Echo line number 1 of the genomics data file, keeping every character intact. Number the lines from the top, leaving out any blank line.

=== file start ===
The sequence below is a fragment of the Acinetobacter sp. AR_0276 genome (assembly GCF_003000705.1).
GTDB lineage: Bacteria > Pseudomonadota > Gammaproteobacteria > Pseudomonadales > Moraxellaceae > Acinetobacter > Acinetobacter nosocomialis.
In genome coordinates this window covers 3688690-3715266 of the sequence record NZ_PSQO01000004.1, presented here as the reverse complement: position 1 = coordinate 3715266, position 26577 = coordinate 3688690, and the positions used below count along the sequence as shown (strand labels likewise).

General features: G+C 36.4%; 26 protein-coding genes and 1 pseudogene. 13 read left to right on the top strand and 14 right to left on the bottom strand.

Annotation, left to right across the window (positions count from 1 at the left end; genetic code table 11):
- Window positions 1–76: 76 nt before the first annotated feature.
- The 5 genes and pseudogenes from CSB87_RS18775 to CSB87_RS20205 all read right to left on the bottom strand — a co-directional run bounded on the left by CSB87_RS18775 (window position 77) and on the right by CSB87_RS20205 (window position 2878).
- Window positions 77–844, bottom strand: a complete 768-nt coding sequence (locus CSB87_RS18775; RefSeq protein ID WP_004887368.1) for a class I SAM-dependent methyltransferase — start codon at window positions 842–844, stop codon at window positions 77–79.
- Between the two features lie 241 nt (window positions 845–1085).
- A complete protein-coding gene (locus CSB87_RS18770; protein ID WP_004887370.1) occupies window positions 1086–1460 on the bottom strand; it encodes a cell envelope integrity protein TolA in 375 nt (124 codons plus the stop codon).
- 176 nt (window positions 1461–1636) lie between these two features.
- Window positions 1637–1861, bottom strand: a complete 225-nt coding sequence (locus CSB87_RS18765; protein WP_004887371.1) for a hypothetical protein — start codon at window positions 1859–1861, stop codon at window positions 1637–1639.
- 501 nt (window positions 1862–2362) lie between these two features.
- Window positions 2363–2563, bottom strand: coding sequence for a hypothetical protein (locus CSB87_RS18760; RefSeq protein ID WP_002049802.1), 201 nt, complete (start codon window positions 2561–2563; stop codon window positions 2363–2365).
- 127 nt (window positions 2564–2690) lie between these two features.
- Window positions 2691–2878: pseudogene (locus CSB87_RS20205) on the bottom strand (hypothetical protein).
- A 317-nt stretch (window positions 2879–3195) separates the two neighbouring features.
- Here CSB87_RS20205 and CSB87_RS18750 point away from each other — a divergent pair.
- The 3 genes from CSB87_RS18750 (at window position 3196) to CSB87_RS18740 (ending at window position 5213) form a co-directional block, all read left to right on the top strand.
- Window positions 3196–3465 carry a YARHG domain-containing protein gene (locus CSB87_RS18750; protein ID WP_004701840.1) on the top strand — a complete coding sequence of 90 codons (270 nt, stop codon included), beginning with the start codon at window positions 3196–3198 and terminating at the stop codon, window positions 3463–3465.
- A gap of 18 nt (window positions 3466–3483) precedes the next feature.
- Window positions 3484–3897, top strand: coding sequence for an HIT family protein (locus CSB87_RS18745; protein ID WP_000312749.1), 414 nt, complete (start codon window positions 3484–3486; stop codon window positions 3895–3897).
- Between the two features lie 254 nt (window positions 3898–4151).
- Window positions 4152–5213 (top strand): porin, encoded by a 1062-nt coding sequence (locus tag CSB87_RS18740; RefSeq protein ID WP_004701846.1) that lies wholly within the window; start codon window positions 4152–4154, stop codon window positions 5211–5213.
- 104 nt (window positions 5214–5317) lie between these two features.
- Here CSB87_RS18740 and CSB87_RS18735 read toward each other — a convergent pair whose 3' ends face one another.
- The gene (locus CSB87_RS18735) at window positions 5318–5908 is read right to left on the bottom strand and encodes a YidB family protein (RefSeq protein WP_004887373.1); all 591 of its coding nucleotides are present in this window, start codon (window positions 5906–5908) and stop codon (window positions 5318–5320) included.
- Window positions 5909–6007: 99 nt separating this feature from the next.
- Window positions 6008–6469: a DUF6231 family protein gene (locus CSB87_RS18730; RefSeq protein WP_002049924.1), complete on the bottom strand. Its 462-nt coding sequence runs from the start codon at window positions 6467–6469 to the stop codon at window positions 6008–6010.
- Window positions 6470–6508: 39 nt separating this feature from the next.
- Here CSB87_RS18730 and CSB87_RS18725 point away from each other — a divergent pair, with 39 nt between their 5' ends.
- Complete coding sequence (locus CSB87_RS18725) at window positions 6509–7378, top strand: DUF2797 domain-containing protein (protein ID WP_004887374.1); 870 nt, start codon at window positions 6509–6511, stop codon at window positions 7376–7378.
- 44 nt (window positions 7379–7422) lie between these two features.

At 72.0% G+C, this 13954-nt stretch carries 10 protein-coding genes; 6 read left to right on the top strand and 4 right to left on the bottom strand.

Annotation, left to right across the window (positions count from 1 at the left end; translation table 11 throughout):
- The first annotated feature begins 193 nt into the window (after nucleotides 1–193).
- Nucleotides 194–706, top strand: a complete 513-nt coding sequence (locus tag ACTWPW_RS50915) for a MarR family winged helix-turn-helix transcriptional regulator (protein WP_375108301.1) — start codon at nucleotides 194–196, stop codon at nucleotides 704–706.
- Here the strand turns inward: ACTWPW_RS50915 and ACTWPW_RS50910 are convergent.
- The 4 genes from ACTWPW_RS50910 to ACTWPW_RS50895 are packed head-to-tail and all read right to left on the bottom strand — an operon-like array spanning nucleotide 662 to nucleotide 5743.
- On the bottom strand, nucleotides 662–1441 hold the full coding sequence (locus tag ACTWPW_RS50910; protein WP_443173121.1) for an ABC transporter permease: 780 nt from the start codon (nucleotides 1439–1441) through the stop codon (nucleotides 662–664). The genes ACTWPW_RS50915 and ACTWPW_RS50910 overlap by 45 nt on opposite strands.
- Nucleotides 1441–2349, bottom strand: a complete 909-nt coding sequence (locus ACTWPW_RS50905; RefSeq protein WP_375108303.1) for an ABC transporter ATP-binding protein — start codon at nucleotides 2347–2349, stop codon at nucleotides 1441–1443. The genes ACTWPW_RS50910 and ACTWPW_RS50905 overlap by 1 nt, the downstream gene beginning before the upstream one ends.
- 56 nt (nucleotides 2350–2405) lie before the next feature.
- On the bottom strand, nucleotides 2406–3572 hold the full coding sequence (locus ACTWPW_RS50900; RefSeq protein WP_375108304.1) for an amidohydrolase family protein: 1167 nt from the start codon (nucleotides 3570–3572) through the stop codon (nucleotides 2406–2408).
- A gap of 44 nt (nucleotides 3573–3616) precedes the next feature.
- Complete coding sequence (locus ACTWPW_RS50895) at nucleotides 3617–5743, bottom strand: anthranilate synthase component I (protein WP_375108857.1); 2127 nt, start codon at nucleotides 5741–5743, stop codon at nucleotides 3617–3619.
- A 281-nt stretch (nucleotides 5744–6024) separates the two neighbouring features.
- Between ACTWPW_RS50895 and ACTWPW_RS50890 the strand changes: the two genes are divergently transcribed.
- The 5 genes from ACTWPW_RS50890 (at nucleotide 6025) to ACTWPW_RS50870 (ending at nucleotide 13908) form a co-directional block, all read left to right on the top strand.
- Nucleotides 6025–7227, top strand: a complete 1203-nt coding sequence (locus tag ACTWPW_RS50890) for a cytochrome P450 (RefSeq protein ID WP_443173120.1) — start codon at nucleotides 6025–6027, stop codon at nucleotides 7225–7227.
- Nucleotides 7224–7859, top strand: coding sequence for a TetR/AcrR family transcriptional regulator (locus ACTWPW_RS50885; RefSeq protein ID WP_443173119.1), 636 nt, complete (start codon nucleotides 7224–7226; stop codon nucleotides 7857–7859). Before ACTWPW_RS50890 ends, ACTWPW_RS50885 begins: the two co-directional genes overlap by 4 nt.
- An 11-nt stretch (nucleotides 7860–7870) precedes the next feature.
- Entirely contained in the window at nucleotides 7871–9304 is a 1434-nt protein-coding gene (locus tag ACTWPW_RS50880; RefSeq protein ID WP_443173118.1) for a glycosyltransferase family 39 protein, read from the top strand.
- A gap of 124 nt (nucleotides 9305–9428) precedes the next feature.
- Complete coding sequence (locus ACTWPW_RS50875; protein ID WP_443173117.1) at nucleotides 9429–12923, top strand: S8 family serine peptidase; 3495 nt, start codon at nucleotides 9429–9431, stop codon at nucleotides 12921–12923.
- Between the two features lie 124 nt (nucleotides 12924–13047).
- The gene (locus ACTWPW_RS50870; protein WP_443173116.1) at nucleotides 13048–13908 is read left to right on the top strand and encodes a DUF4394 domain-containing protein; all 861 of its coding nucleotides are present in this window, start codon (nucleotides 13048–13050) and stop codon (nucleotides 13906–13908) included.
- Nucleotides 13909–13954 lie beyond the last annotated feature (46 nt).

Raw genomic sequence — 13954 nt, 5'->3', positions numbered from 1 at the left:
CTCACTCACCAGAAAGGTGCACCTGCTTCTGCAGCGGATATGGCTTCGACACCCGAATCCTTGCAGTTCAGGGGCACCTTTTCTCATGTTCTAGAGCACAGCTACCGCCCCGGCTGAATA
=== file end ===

The sequence below is a fragment of the Acinetobacter sp. AR_0276 genome (assembly GCF_003000705.1).